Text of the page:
“The step changes from SD to HD were often quite expensive. For this evolution, as we move into a broader range of HDR type formats, taking proper advantage of the economics and scale of the Internet will be very important to enable the broadcast industry to cost-effectively achieve the intended production values.”
As they are already in production, Zixi feels confident and believes audiences’ increasing expectations of video will help drive requirements across IP. Eric noted that trends towards virtualization won’t lower broadcast requirements. “The ability to generate production level contribution signals with the flexibility and cost structure of the Internet, without giving up quality in terms of stability, reliability or security, will be critical. The traditional methods of transmission, such as fixed lines like fibre and satellite that are very reliable and well understood, will struggle to maintain the level of scale and flexibility that we can now deliver on an IP network.”
Mark Horchler from Elemental
Mark Horchler, International Marketing Manager, EMEA, at Elemental Technologies has an interest in HDR and extended colour gamut as a means of increasing perceived image quality that can be delivered using systems that are already available and in use. It is also one of the three issues that he believes most of the debate about Ultra HD focuses on – resolution, frame rate and extended colour gamut, or high dynamic range.
“Equipment and infrastructure exist to deliver HDR, although standardization remains unresolved,” he said. “Any implementation will require the flexibility achieved through software-defined video, or SDV, systems. In 1990, the colours available to HD television were defined by the International Telecommunications Union’s ITU-R Rec 709 colour space. Defined to reflect the capabilities of equipment available at the time, Rec 709 has deliberate limitations, specifically the limitations of colour CRT displays.”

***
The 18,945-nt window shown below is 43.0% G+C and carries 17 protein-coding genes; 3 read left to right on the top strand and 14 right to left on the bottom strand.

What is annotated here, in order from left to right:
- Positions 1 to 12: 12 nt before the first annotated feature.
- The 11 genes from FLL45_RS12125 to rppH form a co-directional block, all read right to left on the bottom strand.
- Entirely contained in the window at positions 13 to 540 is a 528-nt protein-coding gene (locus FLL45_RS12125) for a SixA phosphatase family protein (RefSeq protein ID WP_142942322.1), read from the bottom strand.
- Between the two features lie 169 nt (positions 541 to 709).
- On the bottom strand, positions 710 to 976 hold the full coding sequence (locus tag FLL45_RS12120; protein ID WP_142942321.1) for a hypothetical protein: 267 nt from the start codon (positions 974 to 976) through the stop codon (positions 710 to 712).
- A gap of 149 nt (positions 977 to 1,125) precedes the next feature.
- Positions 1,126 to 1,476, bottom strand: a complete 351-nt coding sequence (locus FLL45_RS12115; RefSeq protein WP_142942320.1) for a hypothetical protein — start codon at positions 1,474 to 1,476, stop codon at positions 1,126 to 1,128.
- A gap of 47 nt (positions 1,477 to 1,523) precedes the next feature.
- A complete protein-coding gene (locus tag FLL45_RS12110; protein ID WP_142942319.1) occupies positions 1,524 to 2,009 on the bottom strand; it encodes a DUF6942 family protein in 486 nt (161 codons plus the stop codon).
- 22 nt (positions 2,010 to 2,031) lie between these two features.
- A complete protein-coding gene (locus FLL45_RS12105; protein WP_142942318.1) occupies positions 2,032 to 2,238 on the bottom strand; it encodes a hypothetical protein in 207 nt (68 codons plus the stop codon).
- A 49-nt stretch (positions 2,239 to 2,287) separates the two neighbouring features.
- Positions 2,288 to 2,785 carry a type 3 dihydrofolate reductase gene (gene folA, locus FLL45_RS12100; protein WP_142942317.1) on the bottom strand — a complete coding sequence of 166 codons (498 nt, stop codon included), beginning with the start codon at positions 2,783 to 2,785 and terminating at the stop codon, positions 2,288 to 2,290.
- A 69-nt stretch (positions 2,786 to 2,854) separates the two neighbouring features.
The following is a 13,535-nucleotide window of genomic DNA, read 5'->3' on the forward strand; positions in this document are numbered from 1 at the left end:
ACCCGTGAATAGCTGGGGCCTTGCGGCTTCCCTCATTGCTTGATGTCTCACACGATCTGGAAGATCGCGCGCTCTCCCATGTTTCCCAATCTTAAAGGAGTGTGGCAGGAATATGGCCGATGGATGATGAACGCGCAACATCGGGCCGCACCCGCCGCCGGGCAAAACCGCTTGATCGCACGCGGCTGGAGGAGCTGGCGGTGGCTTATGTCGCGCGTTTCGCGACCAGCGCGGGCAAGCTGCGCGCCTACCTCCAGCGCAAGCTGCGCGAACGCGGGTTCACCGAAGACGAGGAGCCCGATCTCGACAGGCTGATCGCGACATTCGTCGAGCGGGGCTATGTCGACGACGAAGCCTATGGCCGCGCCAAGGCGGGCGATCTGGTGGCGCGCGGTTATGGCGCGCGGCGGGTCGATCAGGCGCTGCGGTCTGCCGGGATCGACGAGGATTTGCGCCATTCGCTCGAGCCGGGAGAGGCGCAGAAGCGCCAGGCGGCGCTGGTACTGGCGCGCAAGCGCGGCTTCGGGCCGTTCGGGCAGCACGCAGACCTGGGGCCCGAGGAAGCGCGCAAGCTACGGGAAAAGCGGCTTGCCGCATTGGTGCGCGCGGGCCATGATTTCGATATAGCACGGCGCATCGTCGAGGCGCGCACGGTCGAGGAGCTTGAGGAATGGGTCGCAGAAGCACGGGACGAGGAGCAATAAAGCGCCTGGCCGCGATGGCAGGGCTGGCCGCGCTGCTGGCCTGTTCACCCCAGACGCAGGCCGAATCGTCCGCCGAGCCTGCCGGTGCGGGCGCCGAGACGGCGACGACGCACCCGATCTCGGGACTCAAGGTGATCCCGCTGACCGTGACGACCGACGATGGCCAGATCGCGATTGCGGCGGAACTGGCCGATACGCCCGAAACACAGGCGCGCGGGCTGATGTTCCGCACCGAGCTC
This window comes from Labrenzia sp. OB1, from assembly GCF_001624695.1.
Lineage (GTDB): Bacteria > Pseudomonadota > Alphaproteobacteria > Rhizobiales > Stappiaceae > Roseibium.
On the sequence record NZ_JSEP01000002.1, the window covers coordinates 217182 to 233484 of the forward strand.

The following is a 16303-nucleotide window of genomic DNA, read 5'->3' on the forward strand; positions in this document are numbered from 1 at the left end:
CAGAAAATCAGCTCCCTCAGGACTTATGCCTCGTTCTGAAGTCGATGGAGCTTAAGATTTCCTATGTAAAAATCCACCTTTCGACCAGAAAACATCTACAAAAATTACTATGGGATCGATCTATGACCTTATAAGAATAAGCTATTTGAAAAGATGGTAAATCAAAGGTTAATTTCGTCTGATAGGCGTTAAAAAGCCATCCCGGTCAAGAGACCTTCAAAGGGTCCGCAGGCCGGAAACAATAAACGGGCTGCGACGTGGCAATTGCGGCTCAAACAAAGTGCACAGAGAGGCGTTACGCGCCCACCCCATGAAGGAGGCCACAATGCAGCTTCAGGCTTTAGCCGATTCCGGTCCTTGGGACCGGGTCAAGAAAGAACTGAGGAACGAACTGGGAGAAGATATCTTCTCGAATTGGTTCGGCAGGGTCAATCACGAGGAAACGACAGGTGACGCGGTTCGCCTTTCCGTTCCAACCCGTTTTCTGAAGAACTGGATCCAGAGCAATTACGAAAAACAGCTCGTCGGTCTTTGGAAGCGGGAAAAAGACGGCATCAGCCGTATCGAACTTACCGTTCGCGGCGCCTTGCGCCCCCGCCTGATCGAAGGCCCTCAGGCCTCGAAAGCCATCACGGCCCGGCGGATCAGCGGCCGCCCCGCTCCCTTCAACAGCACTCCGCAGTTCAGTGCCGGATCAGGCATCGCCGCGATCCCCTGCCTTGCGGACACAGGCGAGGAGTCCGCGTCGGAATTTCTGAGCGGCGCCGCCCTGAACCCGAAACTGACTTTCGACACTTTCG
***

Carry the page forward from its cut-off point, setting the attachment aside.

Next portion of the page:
Similarly, in 2012 the ITU issued ITU Rec 2020, a colour gamut with an expanded colour space that matches the capabilities of newer high-performance flat screen displays. Consequently, current HDR video efforts aim to implement Rec 2020.
A consensus on both technical and business considerations is needed to make HDR viable. Mark said, “Sub-sectors in the industry – such as pay TV providers and the content producers who serve them – will thrive or be challenged, depending on the set of specifications, standards and practices that are ultimately adopted.”
The number of colours that can be displayed in video is directly controlled by bit depth. In an RGB system, the bit depth of each colour determines the total number of colours available. An 8-bit bit system displays 256 levels per colour, or 256x256x256=16,777,216 different colours. In a 10-bit system, there are 1024 levels per colour, or over a billion different shades.
A billion colours may seem unnecessary, but adding more subtlety to shades enables smoother colour transitions within colour families. In a video image with large areas of a similar colour – a blue sky or a green forest, for example – an 8-bit colour environment can lead to distinct stepping artefacts where the colour splits into visible bands. 10-bit colour makes the difference between adjacent shades much finer, reducing visible and intrusive banding.
More colours leads to a perceived improvement in picture sharpness - HDR can make a video image look like it has more pixels. This is because there is a finer, more sharply delineated difference between each colour. To the human eye, HDR more closely approximates what is visible in the natural world.
Finally, HDR can extend the dynamic range by making the blacks blacker and the whites whiter while still retaining smooth, linear colour transition in the mid-tones, if the screen has the capabilities to handle HDR.
CRTs are limited in terms of light level ranges they can generate, which is why the original ITU Rec 709 established a strictly restricted colour space and only 8-bit colour. Attempts to improve brightness from a CRT results in increasingly smeary pictures, which reduces rather than increases the perceived resolution.